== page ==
Don't Take Spa Plunge Until You Know What You Want

March 29, 1992|By Donna Weaver | Donna Weaver,Staff writer

OK, so you've saved up enough cash for that pool or spa.

You can just picture yourself lounging in the water, sipping something cool.

So what do you do now to make that dream real? Pat Tongue, board member of the Chesapeake Chapter of the National Pool and Spa Institute (NPSI), has some tips.

First, decide how much you want to spend. Spas and hot tubs cost from $2,000 to $8,000; above-ground pools, about $1,000; and in-ground custom pools, as much as $25,000, Tongue says.

Once that's settled, start thinking about a dealer. Select one who belongs to the NPSI, a national professional organization of pool and spa dealers.

"Membership means they accept the standards set forth by the national organization," said Tongue, owner of Sauna Circus and O'Neil Pools in Annapolis.

One important standard of the organization is that members obtain a state license in pool and spa intallation. Some non-members don't have those licenses, she says. Translation: They may not know what they're doing.

When you've chosena dealer, make sure he's reputable. Ask for references, Tongue suggests.

"Talk to people who have bought pools or spas from the dealer," she says. "Are they satisfied?"

Also, check with the Better Business Bureau and Maryland Home Improvement Commission for any complaints lodged against your dealer.

Ask whether the dealer services his products and whether he has the parts to fix them.

It's also important to research the manufacturers, Tongue says. Find out how long they've been making their products. What kind of warranty do they offer? Does it cover parts and labor?

Generally, manufacturers offer warranties that cover a spa or pool's structural integrity, meaning its ability to hold water. That could be a lifetime for concrete poolsor five to 10 years for those with vinyl linings.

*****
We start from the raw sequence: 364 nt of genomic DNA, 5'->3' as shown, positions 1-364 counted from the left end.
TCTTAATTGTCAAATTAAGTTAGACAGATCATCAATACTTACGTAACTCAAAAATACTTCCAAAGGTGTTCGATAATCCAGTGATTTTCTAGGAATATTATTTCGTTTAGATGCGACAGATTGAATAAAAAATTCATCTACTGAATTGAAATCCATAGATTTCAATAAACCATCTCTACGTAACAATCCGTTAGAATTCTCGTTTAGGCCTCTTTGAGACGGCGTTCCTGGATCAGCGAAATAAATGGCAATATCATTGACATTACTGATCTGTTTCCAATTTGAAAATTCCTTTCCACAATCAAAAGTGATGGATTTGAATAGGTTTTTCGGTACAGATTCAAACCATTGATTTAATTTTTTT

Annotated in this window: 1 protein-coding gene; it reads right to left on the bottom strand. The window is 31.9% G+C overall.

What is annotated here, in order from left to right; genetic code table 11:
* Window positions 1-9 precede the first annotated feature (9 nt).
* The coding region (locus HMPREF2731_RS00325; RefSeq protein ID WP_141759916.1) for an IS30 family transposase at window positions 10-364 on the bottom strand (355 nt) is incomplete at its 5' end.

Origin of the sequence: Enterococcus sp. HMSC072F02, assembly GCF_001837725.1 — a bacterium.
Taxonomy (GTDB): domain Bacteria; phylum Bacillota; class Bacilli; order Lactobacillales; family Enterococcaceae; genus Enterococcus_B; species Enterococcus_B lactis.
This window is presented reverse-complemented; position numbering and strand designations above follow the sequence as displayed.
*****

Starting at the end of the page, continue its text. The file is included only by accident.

After you've found a dealer and a manufacturer, you're ready to select a pool or spa.

That can be a daunting experience. Do you want an intimate spa that seats two or a party spa that can accomodate 10? A portable one or an in-ground one? A spa on a deck, under a pavilion or in a greenhouse?

And you pool lovers. Do you want a pool where you can swim, dive or relax? A concrete pool or one with a vinyl liner? How about a pool with flagstone trim or one with a waterfall?

Most reputable dealers will help you decide. Tongue's employees, for example, will visit your home, take measurements and then offer recommendations on which style is best for you.

"We help customers create an environment," Tongue says. "We try to come up with something that is architecturally pleasing."

Spas come in many sizes, from 5 feet by 5 feet to10 feet by 7 feet. Most are made of acrylic. Some are portable, madewith wooden siding so that they can be carted anywhere. Others are strictly for in-ground use. Hot tubs are made of wood and must remain above ground.

Before pool shopping, you should first consider yourneeds. If you plan on swimming laps, then a 4-foot deep lap pool is right for you. If diving is your sport, then select a 3 1/2-foot to 81/2-foot deep pool. If you're not the exercise type, then a 4 1/2-foot play pool is for you.

If you're enchanted with the qualities ofpools and spas, but don't want to invest in both, then perhaps a swim spa is for you. The spa allows you to swim against a current so that you're actually swimming in place. The smallest swim spa is 14 feetby 7 1/2 feet; the largest is 19 feet long.

Go ahead. Enjoy your dream.

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